Tom Gower of Football Outsiders looks at deficiencies on AFC South teams Friday in this Insider piece.
I’m able to share a bit of it and offer some comments.
FO: “Brian Cushing will be another of the starters at linebacker, but he was much less impressive after his return from a season-opening suspension. His skills are better suited for an inside linebacker position next to Ryans [in the new 3-4], as he probably doesn't have enough burst to get around even right tackles. If Cushing does indeed move to the inside, the Texans need another outside linebacker. There is no good candidate on the roster for the role, so that is a position the Texans must address in free agency or the draft.”
“Once they find enough players to run their preferred defensive scheme, the Texans also need to fix their secondary. The best place to start is by finding a good free safety, something they have lacked in the nine years of the franchise's existence. Eugene Wilson started 13 games there this year but didn't play well, and Troy Nolan also doesn't appear to be the answer.”
PK: Connor Barwin is intriguing as an outside linebacker in the 3-4, though I think offenses will try to make him prove he can sufficiently contribute to stopping the run. I’ve been on the free safety bandwagon for some time, and rank it as the single biggest position of need for the franchise.
FO: “Reggie Wayne had another good year in 2010, but is 32 years old. When Marvin Harrison was 32, Wayne was around to help him carry the load -- it's not clear who might play that role for Wayne. Anthony Gonzalez seemed like he might be that player when the Colts made him a first-round pick in 2007, but he hasn't been able to stay healthy, appearing in only three games in the past two seasons. Pierre Garcon started opposite Wayne, but put up below-average numbers and appears better suited as a complementary player (although he did give signs of hope by improving significantly in the final month of the season). Like Gonzalez, third wideout Austin Collie has serious injury issues after suffering multiple concussions in 2010.
PK: That’s why I’ve been saying after offensive tackle, I rank receiver as the Colts' biggest need. It won’t matter as much if they improve Peyton Manning's protection for the remainder of the prime of his career if he doesn’t have that lead receiver, and I’d get the next guy in the Harrison-Wayne chain on the roster ASAP. Then I’d get more even more offensive linemen.
FO: “[Cornerback David] Jones started five games and yielded an average of 12.2 yards per play when he was in coverage before being relegated to the bench. For a better idea of just how bad that was, only three other corners gave up more than 10 yards per play, and passes completed against holes in zone coverage netted only 11.6 yards per play.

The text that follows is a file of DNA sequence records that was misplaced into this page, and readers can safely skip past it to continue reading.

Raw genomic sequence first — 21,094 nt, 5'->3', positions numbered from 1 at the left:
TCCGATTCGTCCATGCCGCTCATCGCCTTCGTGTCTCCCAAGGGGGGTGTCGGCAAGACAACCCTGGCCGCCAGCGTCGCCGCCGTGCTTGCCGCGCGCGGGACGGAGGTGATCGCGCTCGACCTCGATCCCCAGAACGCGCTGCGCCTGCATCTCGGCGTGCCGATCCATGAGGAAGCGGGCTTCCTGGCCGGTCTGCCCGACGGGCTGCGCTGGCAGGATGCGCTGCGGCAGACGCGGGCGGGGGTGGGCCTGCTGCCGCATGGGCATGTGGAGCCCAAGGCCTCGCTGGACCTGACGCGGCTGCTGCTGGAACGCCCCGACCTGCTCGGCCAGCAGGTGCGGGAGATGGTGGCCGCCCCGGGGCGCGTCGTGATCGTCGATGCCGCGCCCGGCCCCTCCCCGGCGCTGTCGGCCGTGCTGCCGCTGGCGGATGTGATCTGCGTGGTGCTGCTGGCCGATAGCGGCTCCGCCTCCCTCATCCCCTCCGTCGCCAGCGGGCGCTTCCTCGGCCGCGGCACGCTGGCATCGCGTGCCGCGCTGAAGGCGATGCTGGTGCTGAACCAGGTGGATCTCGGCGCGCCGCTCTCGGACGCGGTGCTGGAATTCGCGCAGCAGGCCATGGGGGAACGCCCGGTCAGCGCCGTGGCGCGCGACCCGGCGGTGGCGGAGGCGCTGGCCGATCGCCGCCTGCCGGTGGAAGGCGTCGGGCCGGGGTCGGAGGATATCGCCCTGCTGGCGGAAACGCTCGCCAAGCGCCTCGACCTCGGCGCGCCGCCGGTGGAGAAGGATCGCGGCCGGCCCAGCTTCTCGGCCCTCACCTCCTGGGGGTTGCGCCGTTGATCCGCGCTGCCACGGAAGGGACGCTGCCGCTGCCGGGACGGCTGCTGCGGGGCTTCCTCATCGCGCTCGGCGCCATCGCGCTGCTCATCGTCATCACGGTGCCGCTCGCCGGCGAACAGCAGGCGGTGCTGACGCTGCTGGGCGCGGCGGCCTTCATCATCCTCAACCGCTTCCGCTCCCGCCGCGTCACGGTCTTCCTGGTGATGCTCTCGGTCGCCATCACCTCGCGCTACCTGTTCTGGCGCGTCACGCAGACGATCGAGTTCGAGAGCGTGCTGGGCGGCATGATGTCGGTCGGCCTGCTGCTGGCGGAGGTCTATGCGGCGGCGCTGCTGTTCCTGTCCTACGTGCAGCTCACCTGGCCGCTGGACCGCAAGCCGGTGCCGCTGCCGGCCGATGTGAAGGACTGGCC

“Unfortunately for the Jaguars, the starter opposite Jones, Rashean Mathis, was another member of that elite quartet of corners that gave up at least 10 yards per play. Mathis turns 31 in August, and the Jaguars shouldn't count on him to play as well in 2011 as he did in 2010 -- or to be healthy for all 16 games, as he was for the first time since 2006. Jones' replacement, Derek Cox, wasn't as bad, but Jones' insertion in the starting lineup in the first place was a sign of the Jaguars' displeasure with Cox's lack of development.
“Good safety play would undoubtedly help the Jaguars' corners perform at a higher level, but unfortunately even competent safety play was lacking for Jacksonville in 2010.”
PK: Safety is as big a concern for Jacksonville as it is for Houston. What kind of long-range planning have the two franchises done knowing they’re facing Manning twice a year and not having a single safety between them who can effectively defend the pass with any consistency? It’s worse for the Jaguars, because they also have to face Matt Schaub twice a year and he’s also able to exploit the weakness.
FO: “Moving directly from position coach to head coach, he hasn't defined his style as a coordinator and exactly what sort of offense or defense he wants to run is largely a mystery. Who he hires to fill the coordinator positions should help answer those questions -- and should help dictate what kind of personnel changes the Titans need to make this offseason.
“Whichever direction Munchak chooses to go, at offensive and defensive coordinator and in acquiring a quarterback, he must be sure to choose… wisely: wrong choices could lead him to the unemployment line, and right choices could lead to another long-tenured head coach for the Titans franchise.”
PK: We know the least about the Titans than any team in the division because of the transition at head coach and the uncertainly at quarterback and both coordinator posts. It makes it an exciting time to follow the team, because the charting of new courses and the follow through will be interesting. But the labor impasse means we’re going to have to hit the pause button on personnel questions for some time.